What it’s about: This session is inspired by the increasing frequency and scope of attacks by and against nation states, including the ongoing targeting of critical infrastructure. Led by Gregory Conti, Senior Security Strategist at IronNet Cybersecurity, and Robert Fanelli, Computer Scientist at IronNet Cybersecurity, it will review templates for attacking and defending nations in cyberspace. Attendees should leave with a playbook for how nations are attacked and defended, and practical strategies for exploring templates in their own defensive planning.
Why we recommend it: Cyberattacks don’t just come from individual or organized cybercrime groups — they also originate from hostile nation states. Take, for example, the DOJ’s allegation that Huawei conspired to steal a robot arm belonging to T-Mobile. While the Chinese government has not been definitively linked to the incident with T-Mobile, there has long been a concern that the Chinese government could use Huawei to spy on US companies. Or for another example, look at Microsoft’s warning to 10,000 people that they may have been targeted by hostile nation-state actors from Russia, Iran, and North Korea. Eighty-four percent of the attacks Microsoft referenced were aimed at businesses.
While this Black Hat session is focused on how nation states can defend against cyberattack from other nation states, it should hold lessons for enterprises looking to defend their networks against hostile state actors as well.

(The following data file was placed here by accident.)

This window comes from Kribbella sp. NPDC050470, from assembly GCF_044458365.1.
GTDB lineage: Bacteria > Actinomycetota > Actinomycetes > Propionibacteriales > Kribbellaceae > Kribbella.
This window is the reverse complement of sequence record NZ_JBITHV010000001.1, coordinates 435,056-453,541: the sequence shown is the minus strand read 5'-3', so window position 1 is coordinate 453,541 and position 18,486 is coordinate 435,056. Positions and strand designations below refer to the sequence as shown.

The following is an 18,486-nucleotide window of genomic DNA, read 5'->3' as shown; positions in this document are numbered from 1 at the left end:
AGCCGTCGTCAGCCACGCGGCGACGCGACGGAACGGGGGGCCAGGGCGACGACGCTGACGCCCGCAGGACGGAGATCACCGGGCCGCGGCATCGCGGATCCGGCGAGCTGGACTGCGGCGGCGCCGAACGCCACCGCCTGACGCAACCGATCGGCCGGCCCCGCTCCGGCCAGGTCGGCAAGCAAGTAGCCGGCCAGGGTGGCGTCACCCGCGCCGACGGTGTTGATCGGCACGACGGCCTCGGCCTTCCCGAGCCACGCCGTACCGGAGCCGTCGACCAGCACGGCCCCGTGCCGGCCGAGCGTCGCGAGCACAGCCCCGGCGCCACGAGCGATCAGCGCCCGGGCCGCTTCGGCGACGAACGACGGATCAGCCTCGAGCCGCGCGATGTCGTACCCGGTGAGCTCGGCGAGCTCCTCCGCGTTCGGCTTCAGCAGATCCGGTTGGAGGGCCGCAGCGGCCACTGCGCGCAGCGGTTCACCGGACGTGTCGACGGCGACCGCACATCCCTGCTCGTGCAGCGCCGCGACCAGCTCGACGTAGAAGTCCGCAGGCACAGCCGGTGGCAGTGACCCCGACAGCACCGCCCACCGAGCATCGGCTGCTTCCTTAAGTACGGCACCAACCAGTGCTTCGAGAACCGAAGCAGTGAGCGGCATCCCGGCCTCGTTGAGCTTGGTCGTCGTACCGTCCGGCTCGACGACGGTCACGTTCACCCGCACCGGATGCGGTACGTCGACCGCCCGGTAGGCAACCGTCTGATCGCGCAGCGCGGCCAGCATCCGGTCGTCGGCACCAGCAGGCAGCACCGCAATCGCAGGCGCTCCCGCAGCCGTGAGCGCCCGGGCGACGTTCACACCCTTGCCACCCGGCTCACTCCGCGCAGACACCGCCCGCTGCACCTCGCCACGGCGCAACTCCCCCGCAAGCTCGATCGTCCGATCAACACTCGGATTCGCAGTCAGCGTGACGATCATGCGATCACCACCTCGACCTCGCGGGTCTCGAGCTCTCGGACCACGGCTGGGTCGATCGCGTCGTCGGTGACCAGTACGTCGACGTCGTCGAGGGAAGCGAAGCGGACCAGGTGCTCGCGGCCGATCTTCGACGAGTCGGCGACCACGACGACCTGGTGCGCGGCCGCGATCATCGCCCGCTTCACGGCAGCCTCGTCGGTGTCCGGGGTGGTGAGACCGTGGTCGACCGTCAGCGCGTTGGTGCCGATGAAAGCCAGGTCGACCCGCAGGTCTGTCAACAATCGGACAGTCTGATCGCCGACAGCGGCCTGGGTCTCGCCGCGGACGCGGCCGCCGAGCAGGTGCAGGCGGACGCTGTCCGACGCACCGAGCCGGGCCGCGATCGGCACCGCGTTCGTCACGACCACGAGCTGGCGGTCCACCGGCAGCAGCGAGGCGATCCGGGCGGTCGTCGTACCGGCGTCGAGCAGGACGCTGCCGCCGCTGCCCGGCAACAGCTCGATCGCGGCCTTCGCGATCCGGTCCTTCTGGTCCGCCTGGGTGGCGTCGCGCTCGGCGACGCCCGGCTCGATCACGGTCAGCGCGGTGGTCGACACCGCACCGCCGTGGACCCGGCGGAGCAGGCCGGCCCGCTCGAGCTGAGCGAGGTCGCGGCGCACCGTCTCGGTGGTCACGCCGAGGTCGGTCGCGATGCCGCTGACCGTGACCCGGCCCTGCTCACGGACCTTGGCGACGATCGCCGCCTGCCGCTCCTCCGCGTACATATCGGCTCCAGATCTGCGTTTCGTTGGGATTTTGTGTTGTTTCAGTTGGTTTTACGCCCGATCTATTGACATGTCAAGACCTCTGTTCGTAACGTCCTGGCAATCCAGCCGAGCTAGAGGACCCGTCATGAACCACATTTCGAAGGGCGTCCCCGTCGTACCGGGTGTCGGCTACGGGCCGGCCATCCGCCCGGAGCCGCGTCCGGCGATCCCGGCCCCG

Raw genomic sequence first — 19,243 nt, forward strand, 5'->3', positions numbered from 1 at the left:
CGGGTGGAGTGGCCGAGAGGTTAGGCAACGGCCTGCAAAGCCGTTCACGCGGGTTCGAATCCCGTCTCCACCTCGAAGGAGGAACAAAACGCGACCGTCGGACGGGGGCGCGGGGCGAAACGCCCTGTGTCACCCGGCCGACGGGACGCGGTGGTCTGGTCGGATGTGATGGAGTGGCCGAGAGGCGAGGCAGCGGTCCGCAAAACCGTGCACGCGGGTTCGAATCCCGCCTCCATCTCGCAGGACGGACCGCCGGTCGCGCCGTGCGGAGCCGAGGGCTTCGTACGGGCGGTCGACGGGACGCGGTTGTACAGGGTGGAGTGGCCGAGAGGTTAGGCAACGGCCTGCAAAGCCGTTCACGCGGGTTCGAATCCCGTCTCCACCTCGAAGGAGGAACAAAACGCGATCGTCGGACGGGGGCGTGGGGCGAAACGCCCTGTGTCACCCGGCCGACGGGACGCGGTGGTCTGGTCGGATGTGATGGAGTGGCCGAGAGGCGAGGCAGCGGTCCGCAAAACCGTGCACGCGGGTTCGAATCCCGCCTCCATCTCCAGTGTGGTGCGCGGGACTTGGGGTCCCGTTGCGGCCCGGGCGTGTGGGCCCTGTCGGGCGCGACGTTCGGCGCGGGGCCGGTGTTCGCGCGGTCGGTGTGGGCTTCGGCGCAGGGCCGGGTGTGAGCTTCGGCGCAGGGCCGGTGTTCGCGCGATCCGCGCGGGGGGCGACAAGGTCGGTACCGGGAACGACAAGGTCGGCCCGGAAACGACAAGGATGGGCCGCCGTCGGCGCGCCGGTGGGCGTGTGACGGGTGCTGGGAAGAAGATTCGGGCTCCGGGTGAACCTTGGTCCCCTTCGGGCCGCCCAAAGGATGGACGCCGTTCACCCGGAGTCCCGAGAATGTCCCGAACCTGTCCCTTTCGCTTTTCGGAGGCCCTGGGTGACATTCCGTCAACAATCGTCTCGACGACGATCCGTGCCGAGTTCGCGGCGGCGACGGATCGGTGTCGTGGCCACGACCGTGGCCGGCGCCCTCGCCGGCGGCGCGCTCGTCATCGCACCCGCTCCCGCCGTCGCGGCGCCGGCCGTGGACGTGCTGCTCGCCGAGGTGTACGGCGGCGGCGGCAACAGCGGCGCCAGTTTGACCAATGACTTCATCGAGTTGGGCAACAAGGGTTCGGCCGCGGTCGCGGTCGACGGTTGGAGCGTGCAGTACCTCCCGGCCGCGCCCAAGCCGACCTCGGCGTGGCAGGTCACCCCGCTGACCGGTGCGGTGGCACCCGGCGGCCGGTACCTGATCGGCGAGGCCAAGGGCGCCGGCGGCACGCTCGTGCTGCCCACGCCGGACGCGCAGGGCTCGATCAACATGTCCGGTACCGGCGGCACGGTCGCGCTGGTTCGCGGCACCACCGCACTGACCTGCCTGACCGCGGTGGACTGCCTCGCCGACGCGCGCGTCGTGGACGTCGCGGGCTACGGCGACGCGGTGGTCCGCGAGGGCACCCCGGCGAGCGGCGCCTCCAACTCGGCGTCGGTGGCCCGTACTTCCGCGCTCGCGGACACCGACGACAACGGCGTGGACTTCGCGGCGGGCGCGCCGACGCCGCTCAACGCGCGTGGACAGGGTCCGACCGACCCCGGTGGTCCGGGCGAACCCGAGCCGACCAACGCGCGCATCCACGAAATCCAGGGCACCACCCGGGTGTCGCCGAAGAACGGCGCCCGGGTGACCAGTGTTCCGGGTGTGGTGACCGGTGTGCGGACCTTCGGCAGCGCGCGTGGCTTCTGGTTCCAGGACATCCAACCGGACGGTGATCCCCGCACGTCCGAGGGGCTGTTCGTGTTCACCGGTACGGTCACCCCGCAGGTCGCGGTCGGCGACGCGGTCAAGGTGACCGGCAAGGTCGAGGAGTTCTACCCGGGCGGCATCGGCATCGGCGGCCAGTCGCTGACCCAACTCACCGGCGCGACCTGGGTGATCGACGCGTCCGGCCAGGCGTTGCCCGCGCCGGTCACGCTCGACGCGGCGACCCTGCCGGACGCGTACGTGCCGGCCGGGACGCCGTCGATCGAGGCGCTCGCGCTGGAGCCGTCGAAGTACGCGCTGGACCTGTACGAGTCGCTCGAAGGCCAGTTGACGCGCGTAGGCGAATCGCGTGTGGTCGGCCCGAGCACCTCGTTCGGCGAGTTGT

Expanse at Black Hat 2019
Expanse is pleased to be a sponsor of Black Hat this year. We’ll be there talking with attendees about how to discover, monitor, and track their Internet assets and services for better security and IT Operations outcomes.
Be sure to stop by our booth (#466) to say hello and chat with our technical experts about how the Expanse Platform works and what we can do for you. We’re ready to chat about:
- How to reduce your attack surface with continuous discovery and monitoring of your Internet-connected assets and services
- Common Internet exposures and what you can do to remediate them on your network
- How security and IT Operations teams can more effectively work together with a complete, accurate, and current Internet asset inventory
- And more
And if that isn’t exciting enough already, watch a demo of our product to enter a raffle for a free drone! You won’t want to miss it. And as “white hat” hackers beef up their skills and are eager to practice on someone, don’t forget your RFID blockers and Faraday bags.